August 22, 1864
SOLDIERS–I suppose you are going home to see your families and friends. For the services you have done in this great struggle in which we are engaged, I present you sincere thanks for myself and the country.
I almost always feel inclined, when I say anything to soldiers, to impress upon them, in a few brief remarks, the importance of success in this contest. It is not merely for the day, but for all time to come, that we should perpetuate for our children’s children that great and free government which we have enjoyed all our lives. I beg you to remember this, not merely for my sake, but for yours. I happen, temporarily, to occupy this big White House. I am a living witness that any one of your children may look to come here as my father’s child has. It is in order that each one of you may have, through this free government which we have enjoyed, an open field, and a fair chance for your industry, enterprise, and intelligence; that you may all have equal privileges in the race of life with all its desirable human aspirations–it is for this that the struggle should be maintained, that we may not lose our birthrights–not only for one, but for two or three years, if necessary. The nation is worth fighting for, to secure such an inestimable jewel.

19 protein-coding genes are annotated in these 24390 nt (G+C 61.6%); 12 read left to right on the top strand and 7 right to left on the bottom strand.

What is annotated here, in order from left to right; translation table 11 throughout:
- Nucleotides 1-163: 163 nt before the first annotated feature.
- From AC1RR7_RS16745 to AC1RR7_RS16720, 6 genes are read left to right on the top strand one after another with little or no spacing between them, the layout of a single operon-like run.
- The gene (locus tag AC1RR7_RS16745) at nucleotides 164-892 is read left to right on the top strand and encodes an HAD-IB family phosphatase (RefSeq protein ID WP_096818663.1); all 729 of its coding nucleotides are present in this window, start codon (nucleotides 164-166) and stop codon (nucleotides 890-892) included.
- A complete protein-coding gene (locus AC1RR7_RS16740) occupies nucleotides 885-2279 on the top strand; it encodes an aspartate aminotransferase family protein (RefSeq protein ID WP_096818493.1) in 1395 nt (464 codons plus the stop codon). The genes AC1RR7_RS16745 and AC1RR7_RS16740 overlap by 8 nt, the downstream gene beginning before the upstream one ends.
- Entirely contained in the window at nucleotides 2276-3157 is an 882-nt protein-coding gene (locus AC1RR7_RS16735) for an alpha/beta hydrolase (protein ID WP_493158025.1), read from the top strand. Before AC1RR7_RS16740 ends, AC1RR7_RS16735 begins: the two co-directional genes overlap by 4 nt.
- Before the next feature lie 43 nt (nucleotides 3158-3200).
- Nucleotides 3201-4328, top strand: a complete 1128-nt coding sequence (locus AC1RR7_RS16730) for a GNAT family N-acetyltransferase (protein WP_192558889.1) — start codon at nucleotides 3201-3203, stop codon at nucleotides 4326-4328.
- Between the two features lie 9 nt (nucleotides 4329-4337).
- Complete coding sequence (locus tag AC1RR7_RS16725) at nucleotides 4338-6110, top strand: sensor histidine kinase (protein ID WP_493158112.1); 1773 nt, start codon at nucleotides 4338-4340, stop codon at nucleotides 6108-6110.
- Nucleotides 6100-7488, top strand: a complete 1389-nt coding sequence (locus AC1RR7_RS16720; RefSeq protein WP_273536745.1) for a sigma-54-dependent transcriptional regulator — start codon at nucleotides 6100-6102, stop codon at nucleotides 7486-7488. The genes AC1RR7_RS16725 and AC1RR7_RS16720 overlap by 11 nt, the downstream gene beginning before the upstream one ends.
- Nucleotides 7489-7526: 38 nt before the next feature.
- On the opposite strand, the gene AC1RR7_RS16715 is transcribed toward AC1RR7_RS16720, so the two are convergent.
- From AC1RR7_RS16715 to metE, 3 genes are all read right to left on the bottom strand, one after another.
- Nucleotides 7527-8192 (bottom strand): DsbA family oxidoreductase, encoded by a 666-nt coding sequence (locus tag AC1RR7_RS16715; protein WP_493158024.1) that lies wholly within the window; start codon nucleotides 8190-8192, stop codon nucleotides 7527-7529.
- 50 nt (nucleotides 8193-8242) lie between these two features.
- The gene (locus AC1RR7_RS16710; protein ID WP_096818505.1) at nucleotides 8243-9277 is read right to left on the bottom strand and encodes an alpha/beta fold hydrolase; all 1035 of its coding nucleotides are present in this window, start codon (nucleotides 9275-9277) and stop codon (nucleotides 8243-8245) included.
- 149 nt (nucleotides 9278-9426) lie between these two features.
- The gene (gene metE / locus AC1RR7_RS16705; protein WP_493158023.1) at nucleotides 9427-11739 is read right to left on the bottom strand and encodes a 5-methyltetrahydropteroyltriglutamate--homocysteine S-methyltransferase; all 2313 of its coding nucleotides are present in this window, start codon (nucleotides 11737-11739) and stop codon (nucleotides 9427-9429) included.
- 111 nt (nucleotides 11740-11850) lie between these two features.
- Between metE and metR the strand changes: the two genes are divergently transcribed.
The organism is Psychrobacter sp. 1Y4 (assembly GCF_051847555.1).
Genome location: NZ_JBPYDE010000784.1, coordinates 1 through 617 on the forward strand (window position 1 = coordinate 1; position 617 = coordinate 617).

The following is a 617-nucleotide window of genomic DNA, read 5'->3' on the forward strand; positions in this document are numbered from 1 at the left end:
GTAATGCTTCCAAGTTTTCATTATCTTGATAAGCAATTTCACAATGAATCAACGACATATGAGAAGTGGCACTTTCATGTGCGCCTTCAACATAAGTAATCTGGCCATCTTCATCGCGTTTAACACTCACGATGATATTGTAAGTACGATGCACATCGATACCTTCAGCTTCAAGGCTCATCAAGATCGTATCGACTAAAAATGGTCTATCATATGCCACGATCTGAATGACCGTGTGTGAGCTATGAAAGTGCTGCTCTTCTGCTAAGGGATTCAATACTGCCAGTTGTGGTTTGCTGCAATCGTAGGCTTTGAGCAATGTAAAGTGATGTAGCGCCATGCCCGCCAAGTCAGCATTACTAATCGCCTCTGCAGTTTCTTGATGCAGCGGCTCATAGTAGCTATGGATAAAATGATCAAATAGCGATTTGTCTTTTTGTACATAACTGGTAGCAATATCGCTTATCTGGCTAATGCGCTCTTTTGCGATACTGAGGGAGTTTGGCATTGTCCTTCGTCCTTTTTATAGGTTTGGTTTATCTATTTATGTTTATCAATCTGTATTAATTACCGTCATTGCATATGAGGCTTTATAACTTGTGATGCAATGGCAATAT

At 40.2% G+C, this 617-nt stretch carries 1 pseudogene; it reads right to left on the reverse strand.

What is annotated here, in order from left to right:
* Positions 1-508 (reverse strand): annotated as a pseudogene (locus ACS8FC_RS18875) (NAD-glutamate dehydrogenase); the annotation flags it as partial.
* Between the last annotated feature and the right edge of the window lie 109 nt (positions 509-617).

From the American Presidency Project of the University of California
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